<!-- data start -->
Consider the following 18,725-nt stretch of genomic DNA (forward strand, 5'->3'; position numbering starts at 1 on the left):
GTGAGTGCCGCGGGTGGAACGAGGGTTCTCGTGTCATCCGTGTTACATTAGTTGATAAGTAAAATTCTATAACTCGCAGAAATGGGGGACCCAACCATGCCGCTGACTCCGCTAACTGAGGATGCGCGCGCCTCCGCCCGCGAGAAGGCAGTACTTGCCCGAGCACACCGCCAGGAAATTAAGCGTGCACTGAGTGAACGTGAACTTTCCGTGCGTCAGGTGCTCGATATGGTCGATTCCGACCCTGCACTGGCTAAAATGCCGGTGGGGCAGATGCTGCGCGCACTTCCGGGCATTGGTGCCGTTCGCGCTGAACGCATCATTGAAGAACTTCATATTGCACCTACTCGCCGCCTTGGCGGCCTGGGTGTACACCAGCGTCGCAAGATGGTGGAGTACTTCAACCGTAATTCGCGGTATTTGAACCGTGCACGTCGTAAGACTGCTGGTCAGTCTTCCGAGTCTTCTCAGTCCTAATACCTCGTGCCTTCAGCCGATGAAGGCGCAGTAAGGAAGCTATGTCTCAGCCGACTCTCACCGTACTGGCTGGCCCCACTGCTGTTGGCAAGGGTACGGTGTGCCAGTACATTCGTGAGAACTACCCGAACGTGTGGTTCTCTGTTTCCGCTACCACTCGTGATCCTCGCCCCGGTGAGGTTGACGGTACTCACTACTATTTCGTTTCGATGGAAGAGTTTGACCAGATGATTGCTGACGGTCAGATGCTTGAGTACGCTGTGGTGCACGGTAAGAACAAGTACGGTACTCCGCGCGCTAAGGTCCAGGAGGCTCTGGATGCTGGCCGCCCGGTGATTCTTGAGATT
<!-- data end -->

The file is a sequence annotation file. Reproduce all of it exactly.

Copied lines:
Consider the following 18,725-nt stretch of genomic DNA (forward strand, 5'->3'; position numbering starts at 1 on the left):
GTGAGTGCCGCGGGTGGAACGAGGGTTCTCGTGTCATCCGTGTTACATTAGTTGATAAGTAAAATTCTATAACTCGCAGAAATGGGGGACCCAACCATGCCGCTGACTCCGCTAACTGAGGATGCGCGCGCCTCCGCCCGCGAGAAGGCAGTACTTGCCCGAGCACACCGCCAGGAAATTAAGCGTGCACTGAGTGAACGTGAACTTTCCGTGCGTCAGGTGCTCGATATGGTCGATTCCGACCCTGCACTGGCTAAAATGCCGGTGGGGCAGATGCTGCGCGCACTTCCGGGCATTGGTGCCGTTCGCGCTGAACGCATCATTGAAGAACTTCATATTGCACCTACTCGCCGCCTTGGCGGCCTGGGTGTACACCAGCGTCGCAAGATGGTGGAGTACTTCAACCGTAATTCGCGGTATTTGAACCGTGCACGTCGTAAGACTGCTGGTCAGTCTTCCGAGTCTTCTCAGTCCTAATACCTCGTGCCTTCAGCCGATGAAGGCGCAGTAAGGAAGCTATGTCTCAGCCGACTCTCACCGTACTGGCTGGCCCCACTGCTGTTGGCAAGGGTACGGTGTGCCAGTACATTCGTGAGAACTACCCGAACGTGTGGTTCTCTGTTTCCGCTACCACTCGTGATCCTCGCCCCGGTGAGGTTGACGGTACTCACTACTATTTCGTTTCGATGGAAGAGTTTGACCAGATGATTGCTGACGGTCAGATGCTTGAGTACGCTGTGGTGCACGGTAAGAACAAGTACGGTACTCCGCGCGCTAAGGTCCAGGAGGCTCTGGATGCTGGCCGCCCGGTGATTCTTGAGATT